BLOGMARS PERSEVERANCE ROVER


Searching for Frost at Jezero Crater

Mars Perseverance Sol 546 - SuperCam Camera: This SuperCam Remote Micro-Imager (RMI) image shows the Red Mountain target, which was analyzed on September 2nd (sol 546) as part of a campaign to detect frost at Jezero Crater. The small ‘pits’ seen in the center of the image were created by LIBS laser shots. Credits: NASA/JPL-Caltech/LANL/CNES/IRAP. Download image ›

We’ve all walked outside on a cold morning and seen frost on the grass, but you might be surprised to know that frost can also form on Mars! Several missions have searched for frost including Opportunity and most recently Curiosity with its REMS and ChemCam instruments. This week, Perseverance followed in its siblings’ footsteps by searching for frost at Jezero Crater using its MEDA and SuperCam instruments. The presence of frost could have important implications for our study of the geology and water cycle of Jezero Crater and Mars as a whole.

Frost forms when the ground temperature gets below the frost point. The frost point is the temperature below which water vapor in the air can turn directly into solid ice on the ground. The frost point changes based on the humidity of the air. Perseverance’s Mars Environmental Dynamics Analyzer (MEDA) instrument collects temperature and humidity data, allowing us to predict which sols have the best conditions for frost formation. Once conditions permit frost formation, SuperCam steps in.  

SuperCam utilizes several remote-sensing techniques to study the geology of nearby rocks. We use two techniques to detect frost: Laser Induced Breakdown Spectroscopy (LIBS) and Raman spectroscopy. Both involve ‘zapping’ nearby rocks with a high-powered laser and analyzing the reflected light. LIBS uses a focused red (1064nm) laser which generates a tiny amount of hot plasma on the rock, while Raman uses a softer green (532nm) laser which merely stimulates the molecules on the surface of the rock. LIBS spectra reveal hints about the rock’s elemental composition while Raman spectra reveal hints about the rock’s mineralogical composition. In addition, a microphone records each LIBS shot to analyze the hardness of the rock at different depths.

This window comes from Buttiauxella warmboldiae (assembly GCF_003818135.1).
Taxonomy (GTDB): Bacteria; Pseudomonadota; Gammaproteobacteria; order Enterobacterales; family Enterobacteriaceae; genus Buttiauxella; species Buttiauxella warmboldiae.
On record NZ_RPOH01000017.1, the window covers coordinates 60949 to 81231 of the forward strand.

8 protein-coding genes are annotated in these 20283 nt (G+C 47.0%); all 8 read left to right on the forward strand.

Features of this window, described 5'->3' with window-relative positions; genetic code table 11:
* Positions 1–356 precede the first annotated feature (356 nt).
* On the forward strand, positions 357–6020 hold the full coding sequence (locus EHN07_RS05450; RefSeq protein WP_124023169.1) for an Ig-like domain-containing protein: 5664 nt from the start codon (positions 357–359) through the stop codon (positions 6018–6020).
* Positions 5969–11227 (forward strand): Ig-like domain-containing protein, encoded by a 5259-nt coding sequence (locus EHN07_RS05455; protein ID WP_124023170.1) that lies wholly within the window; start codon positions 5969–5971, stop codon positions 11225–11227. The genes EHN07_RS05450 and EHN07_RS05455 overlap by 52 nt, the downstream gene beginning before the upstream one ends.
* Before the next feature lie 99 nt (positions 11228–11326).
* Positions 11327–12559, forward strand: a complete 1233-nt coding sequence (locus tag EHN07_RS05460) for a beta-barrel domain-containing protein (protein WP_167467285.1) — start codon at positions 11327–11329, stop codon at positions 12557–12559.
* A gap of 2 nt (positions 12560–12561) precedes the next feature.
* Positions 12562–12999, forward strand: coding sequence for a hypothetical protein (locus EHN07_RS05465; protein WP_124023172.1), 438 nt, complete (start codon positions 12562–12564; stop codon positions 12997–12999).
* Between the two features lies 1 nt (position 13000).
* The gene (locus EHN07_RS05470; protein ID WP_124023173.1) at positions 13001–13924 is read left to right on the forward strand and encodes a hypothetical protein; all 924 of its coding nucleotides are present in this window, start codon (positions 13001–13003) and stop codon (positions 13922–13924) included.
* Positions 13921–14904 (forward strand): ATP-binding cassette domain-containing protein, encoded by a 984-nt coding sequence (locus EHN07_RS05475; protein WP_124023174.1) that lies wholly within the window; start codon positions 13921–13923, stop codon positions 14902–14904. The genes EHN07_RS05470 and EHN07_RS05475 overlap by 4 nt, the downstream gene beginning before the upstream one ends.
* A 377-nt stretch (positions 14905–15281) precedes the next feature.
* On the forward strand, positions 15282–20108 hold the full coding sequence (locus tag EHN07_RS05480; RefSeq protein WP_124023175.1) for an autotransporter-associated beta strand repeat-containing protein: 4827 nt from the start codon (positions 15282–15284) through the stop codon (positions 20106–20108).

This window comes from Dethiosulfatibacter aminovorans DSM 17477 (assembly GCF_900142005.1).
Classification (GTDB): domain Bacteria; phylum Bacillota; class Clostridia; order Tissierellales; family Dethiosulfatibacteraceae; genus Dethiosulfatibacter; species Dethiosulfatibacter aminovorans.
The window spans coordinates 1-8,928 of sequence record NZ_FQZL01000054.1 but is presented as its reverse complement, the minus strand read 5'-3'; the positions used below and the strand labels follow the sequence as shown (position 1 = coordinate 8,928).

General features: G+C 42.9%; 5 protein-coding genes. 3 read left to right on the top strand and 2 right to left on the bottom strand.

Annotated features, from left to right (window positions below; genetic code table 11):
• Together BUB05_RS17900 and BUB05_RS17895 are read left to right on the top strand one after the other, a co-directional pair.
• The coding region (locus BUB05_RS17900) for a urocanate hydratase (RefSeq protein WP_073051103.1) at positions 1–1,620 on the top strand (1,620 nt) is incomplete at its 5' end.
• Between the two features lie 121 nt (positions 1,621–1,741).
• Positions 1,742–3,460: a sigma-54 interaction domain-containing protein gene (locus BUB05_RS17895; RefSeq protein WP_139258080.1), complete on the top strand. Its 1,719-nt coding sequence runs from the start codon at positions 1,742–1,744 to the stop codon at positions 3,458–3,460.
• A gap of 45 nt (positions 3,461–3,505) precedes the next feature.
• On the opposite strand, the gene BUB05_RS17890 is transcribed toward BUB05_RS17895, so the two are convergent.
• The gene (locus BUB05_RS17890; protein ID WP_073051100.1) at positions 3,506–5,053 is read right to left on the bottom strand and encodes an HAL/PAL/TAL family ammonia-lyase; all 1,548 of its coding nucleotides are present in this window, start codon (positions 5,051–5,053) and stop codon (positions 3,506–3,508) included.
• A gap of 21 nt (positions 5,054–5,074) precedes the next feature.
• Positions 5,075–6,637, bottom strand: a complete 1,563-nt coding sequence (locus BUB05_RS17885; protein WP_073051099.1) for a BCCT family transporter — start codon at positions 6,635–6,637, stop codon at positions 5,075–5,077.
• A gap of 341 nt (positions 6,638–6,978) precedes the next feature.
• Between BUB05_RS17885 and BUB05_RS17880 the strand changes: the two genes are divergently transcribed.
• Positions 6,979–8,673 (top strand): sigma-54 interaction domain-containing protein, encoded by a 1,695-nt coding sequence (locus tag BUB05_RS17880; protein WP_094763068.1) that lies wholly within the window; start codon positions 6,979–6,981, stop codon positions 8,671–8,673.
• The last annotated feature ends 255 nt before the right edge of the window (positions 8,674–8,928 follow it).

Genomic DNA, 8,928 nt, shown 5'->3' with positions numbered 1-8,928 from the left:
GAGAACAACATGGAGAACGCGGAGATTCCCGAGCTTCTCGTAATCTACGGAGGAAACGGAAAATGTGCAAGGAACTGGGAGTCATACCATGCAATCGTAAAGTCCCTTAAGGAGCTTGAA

Now is the perfect time to search for frost since it’s the peak of winter at Jezero Crater. Last week I helped plan our first SuperCam frost detection activity which consisted of two observations on a nearby soil target. The first, named Red Mountain, occurred in the afternoon of sol 546 (September 2nd) when frost wasn’t expected. The second, named Snowy Mountain, occurred at dawn on sol 548 (September 4th) when conditions could foster frost formation. If frost exists on the Snowy Mountain target, we should detect hydrogen in the LIBS spectra and O-H bonds in the Raman spectra in greater quantities than in the Red Mountain spectra. We’re also listening for a soft acoustic signal in the first LIBS shot of Snowy Mountain which could indicate a frost layer as thin as ~10 microns.

I’m excited to see how our frost campaign shapes our understanding of Jezero Crater and beyond!



About This Blog

These blog updates are provided by self-selected Mars 2020 mission team members who love to share what Perseverance is doing with the public.

Dates of planned rover activities described in these blogs are subject to change due to a variety of factors related to the Martian environment, communication relays and rover status.